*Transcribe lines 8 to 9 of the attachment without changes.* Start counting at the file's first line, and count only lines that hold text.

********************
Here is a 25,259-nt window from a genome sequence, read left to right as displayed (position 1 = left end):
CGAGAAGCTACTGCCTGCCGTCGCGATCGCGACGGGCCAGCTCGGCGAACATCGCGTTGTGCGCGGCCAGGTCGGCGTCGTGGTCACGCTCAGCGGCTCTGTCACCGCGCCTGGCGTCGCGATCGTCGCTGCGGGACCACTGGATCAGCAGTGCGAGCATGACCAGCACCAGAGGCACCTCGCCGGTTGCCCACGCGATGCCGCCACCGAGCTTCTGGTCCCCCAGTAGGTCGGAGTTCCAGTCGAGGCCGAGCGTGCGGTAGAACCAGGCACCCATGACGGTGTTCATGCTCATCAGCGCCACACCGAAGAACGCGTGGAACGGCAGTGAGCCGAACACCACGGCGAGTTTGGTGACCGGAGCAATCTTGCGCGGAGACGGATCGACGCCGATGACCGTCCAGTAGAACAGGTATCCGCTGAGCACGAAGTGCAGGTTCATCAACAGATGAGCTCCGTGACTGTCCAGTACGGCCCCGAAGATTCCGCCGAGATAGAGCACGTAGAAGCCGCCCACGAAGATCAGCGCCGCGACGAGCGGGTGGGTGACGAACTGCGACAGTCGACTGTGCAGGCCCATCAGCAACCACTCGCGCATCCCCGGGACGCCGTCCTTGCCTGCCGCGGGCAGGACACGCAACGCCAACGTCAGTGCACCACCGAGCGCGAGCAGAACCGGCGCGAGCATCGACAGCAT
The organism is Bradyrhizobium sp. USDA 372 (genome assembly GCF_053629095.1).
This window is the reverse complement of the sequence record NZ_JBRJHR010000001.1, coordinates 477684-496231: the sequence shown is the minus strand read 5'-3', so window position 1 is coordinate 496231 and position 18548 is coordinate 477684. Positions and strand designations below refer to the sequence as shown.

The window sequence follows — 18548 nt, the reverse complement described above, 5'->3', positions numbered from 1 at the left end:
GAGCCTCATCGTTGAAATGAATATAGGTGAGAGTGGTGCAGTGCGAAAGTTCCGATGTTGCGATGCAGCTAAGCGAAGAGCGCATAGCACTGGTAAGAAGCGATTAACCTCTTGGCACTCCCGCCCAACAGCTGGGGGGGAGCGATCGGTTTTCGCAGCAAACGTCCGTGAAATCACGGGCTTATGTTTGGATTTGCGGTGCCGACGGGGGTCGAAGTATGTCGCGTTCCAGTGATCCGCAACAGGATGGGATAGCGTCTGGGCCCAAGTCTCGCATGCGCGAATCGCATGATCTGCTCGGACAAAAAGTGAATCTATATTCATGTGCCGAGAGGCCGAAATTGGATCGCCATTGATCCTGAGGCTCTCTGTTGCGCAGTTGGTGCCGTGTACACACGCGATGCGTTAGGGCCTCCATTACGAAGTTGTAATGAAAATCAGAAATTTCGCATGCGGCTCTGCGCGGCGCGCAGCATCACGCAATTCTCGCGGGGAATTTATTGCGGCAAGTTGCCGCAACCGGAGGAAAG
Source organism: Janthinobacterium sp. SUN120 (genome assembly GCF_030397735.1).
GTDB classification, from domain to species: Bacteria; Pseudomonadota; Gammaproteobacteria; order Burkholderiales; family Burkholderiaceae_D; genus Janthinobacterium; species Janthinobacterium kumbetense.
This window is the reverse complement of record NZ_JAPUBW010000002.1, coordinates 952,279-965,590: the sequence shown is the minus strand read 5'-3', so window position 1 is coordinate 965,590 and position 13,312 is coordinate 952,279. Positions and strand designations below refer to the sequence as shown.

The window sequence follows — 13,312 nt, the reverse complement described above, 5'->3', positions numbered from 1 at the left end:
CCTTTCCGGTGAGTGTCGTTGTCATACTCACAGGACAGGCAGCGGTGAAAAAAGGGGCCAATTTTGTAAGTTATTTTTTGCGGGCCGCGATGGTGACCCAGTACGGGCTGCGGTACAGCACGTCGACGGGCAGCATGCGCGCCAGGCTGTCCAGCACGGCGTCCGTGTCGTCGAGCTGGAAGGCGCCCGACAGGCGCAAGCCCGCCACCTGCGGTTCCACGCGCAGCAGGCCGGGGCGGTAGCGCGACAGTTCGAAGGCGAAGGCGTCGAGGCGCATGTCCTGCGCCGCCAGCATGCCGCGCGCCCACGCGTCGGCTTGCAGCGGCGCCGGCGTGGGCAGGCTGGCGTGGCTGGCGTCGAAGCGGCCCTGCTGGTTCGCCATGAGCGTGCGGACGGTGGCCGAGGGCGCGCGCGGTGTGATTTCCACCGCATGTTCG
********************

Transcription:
GTDB classification, from domain to species: Bacteria; Pseudomonadota; Gammaproteobacteria; order Burkholderiales; family Burkholderiaceae_D; genus Janthinobacterium; species Janthinobacterium kumbetense.
This window is the reverse complement of record NZ_JAPUBW010000002.1, coordinates 952,279-965,590: the sequence shown is the minus strand read 5'-3', so window position 1 is coordinate 965,590 and position 13,312 is coordinate 952,279. Positions and strand designations below refer to the sequence as shown.